German engineer invented a device to climb walls
There is a special family of lizards living on planet Earth: gecko lizards (Gekkonidae). They are rather small creatures, about 30 centimeters in length. They have very strong legs and long fingers that are all covered with corneous plates. Tiny hairs that cover these plates and sharp claws allow geckos to “sit” on a vertical surface. Furthermore, they can easily walk on ceilings.
There is another creature living in the minds of many people: Spiderman. Everybody knows about him after the success his comic book series and especially after the recent movie. Plenty of people are jealous of Spiderman when they see him crawling and climbing walls. He is a superhero, and superheroes can do it all.
Gecko lizards and Spiderman cannot be compared with each other. However, both of these creatures come into the picture when talking about an invention from German engineer Gerald Winkler. The invention is named after the lizard: it’s called a Gekkomat.
As a matter of fact, Gekkomats do not have anything in common with gecko lizards: there are no hairs, no claws, and no plates. A Gekkomat can be used to climb almost any vertical surface: wood, metal, smooth, uneven, sticky, and almost all other kinds of surfaces. They say that the German device allows one to climb walls rather quickly, although nothing is mentioned about the possibility of walking on a ceiling.
A Gekkomat consists of four disk-shaped suction cups that are linked to two tanks of compressed air. The tanks are strapped to the person’s back. The weight of the hand suction cups is four kilos each, whereas the suction cups for legs weigh five kilos each. The tank weighs eight kilos, so the total weight of a Gekkomat is nearly 30 kilos. This is the major drawback of the device.
"The principle of adherence is vacuum and friction," explained Winkler. The scientist did not give an explicit answer to the question about the technical features of his device. He just said that vacuum is produced owing to the compressed air in tanks that are strapped to a climber’s back. One tank is enough for one hour of climbing walls. Suction and friction creates a grip that is capable of holding up to 250 kilos of weight.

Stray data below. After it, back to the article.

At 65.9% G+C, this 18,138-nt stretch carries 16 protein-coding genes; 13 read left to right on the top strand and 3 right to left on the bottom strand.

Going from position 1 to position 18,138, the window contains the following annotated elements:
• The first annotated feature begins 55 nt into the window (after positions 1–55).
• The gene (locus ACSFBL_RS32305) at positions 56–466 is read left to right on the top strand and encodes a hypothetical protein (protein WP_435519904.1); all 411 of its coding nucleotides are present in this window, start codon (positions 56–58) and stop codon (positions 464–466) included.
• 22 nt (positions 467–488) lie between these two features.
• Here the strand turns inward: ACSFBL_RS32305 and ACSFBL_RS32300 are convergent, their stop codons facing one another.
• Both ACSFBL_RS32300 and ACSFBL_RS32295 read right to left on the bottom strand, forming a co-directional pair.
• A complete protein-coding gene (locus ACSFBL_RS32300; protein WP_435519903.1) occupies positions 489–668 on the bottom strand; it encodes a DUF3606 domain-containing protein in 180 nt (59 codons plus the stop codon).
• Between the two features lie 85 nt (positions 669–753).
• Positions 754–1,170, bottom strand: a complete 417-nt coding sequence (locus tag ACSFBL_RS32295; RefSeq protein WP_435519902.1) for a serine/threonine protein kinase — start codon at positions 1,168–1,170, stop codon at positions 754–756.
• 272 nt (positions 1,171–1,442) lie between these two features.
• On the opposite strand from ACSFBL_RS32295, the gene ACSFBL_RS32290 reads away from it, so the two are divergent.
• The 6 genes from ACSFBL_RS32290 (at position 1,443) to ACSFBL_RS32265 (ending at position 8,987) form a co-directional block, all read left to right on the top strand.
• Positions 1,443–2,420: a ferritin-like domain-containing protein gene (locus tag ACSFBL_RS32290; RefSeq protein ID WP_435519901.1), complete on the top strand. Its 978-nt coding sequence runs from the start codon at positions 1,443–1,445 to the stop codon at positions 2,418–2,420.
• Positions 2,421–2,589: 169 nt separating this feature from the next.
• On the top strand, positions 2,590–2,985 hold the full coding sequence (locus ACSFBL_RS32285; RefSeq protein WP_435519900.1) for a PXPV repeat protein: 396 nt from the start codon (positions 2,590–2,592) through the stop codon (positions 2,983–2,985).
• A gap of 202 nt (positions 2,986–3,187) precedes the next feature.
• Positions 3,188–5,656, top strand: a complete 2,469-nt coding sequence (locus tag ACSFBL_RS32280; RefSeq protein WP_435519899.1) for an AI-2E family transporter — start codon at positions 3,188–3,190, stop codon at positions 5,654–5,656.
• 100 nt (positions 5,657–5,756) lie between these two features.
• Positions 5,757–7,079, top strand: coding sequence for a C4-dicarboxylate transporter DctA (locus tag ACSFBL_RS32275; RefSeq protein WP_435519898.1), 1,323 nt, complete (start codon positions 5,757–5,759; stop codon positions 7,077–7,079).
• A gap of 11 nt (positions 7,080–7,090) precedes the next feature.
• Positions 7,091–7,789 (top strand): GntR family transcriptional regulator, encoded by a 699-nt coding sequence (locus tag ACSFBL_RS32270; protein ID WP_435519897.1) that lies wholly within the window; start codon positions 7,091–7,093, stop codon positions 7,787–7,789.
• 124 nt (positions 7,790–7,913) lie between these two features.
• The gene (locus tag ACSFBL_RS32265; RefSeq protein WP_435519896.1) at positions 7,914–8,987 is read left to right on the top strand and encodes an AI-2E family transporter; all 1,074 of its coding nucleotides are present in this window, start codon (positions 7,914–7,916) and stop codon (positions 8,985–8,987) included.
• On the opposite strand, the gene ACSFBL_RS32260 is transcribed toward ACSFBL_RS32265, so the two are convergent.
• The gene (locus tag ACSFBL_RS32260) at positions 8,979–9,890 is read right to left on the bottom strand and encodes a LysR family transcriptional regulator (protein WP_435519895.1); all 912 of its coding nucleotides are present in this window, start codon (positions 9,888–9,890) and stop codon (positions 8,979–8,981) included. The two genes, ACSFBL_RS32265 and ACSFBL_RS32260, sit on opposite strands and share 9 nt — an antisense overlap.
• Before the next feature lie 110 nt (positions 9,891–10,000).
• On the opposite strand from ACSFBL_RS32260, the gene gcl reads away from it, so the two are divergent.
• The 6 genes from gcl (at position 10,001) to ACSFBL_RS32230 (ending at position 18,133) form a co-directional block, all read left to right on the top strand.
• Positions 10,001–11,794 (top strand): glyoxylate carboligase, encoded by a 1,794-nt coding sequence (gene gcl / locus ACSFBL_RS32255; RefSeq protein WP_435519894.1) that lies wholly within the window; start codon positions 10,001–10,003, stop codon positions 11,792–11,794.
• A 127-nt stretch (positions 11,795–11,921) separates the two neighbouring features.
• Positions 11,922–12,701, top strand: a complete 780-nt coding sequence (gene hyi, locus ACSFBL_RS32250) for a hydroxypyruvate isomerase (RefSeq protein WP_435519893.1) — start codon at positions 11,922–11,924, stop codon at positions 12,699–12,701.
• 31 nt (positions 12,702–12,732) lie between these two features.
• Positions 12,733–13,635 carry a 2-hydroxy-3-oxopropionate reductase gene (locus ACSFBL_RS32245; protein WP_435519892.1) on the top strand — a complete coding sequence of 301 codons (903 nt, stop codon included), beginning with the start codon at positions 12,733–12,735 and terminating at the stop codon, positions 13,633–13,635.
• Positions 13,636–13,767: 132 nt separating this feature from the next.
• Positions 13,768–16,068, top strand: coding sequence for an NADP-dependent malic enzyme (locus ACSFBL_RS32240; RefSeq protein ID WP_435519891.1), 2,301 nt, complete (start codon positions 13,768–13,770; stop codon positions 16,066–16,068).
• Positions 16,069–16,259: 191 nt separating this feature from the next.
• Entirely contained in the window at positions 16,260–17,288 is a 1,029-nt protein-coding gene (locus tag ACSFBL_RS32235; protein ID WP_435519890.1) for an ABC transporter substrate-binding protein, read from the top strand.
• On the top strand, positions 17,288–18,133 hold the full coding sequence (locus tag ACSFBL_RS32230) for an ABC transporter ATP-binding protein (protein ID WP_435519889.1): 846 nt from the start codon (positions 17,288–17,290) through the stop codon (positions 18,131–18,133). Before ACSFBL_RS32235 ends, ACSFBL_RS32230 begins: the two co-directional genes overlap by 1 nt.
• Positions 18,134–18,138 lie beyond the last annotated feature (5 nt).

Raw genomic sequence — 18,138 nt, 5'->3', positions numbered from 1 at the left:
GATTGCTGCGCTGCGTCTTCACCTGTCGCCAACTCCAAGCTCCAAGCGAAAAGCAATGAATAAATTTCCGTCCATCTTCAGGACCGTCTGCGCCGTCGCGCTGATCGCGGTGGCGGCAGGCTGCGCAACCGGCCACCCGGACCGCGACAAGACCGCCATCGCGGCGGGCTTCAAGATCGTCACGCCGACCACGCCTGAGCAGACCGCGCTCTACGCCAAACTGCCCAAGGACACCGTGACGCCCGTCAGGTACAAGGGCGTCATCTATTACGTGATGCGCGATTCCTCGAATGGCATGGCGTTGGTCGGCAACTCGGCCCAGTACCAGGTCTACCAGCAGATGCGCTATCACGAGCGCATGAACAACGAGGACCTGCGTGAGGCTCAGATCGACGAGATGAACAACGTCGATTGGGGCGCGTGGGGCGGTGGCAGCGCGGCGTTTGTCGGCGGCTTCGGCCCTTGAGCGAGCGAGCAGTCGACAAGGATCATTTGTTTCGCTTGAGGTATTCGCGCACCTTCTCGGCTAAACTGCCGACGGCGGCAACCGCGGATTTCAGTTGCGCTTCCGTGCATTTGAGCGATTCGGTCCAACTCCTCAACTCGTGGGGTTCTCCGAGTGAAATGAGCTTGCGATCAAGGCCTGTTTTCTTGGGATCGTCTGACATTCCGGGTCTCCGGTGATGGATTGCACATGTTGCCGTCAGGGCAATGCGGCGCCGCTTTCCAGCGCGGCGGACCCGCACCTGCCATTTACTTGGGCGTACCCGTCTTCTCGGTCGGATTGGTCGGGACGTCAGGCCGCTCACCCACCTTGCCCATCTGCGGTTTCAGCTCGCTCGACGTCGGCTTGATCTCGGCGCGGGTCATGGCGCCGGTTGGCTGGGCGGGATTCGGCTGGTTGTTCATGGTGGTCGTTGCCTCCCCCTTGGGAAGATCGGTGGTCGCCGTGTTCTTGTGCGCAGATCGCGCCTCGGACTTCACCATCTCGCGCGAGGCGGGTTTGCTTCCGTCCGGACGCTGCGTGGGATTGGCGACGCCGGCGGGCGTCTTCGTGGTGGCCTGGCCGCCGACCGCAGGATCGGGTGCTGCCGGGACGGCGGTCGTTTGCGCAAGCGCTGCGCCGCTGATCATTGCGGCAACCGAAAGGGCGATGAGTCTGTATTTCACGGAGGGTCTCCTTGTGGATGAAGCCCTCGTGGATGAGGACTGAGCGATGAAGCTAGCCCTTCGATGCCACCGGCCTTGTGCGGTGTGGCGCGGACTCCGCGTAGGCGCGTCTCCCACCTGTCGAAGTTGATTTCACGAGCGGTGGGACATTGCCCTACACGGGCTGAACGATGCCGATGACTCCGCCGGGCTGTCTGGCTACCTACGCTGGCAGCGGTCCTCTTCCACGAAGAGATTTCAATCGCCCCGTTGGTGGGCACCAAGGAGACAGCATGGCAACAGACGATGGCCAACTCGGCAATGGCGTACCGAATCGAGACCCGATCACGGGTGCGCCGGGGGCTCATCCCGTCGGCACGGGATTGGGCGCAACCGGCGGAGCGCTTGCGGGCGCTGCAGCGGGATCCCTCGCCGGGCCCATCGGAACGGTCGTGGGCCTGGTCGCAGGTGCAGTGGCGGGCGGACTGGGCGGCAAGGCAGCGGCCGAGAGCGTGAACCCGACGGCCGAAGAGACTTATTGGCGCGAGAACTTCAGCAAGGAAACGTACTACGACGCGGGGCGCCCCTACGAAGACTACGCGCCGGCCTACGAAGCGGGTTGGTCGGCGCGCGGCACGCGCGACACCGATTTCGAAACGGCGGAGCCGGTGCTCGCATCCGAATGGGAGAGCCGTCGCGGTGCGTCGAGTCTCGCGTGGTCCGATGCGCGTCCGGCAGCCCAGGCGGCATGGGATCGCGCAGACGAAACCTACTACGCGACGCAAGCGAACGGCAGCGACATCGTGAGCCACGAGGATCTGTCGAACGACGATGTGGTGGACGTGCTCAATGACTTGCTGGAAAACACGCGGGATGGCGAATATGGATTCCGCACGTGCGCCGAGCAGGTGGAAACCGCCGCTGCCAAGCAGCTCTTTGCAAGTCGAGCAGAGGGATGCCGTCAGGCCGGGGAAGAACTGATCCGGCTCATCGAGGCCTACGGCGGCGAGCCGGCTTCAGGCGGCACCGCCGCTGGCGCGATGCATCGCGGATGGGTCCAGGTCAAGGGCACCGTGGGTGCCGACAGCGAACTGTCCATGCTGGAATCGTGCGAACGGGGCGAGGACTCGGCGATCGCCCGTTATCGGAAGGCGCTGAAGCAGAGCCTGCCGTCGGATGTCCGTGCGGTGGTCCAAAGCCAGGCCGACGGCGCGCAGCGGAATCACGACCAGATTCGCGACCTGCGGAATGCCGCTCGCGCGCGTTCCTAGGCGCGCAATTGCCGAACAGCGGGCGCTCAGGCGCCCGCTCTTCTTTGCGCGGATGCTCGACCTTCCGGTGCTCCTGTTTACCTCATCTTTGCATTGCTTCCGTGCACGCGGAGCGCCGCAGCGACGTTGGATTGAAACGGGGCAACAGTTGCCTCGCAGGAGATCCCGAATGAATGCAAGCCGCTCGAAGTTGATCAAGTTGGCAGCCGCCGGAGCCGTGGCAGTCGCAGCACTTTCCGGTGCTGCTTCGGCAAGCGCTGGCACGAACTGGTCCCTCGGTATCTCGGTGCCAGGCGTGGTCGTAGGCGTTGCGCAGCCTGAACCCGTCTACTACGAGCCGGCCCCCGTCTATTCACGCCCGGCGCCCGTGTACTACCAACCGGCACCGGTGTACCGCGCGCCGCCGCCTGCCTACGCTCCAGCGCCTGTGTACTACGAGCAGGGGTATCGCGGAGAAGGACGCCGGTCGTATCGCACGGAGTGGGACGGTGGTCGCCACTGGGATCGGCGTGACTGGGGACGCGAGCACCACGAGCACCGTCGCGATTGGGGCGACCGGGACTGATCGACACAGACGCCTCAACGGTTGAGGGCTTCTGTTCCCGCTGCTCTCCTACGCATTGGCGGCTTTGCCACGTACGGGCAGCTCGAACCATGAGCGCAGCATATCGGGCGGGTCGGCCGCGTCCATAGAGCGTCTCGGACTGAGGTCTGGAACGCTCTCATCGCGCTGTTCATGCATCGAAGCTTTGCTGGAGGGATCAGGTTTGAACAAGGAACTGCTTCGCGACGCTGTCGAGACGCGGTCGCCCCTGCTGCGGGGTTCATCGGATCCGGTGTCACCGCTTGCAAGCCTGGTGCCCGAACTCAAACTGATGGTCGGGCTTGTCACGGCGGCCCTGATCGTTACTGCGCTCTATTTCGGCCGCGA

The climbing process is controlled by a computer. When the climber moves a suction cup to the next spot, he receives visual and audible signals for every grip. If no grip is possible within the period of two seconds, the device gives sounds an alarm.
The Gekkomat was unveiled by Gerald Winkler in May-June of the year 2001. It caused great interest of television companies. The BBC hired a stuntman to test the device on a glass wall of a skyscraper. After the test, the stuntman said that he liked the wall climber, although it was too heavy to carry. A girl named Danielle Burgio, a star of the TBS channel, tested the Gekkomat around the same period of time. She climbed a wall of a 25-storied office building in San-Diego. As she said, climbing walls is a good alternative to evening walks.
The world saw Winkler’s invention, had a bit of fun, and forgot about it. Yet, the German engineer wanted to find an efficient use for his invention. Gerald Winkler says that his Gekkomat is meant for sports, entertainment, construction, or window-washing. The Gekkomat, according to Winkler, is also a very valuable thing for military, police, and rescue services. Well, it could be used to rescue people in the case of emergencies in high-rise buildings. Winkler went to talk to German state officials about it. They told him to come back after ten years and they might decide to talk to him about it.
Translated by Dmitry Sudakov
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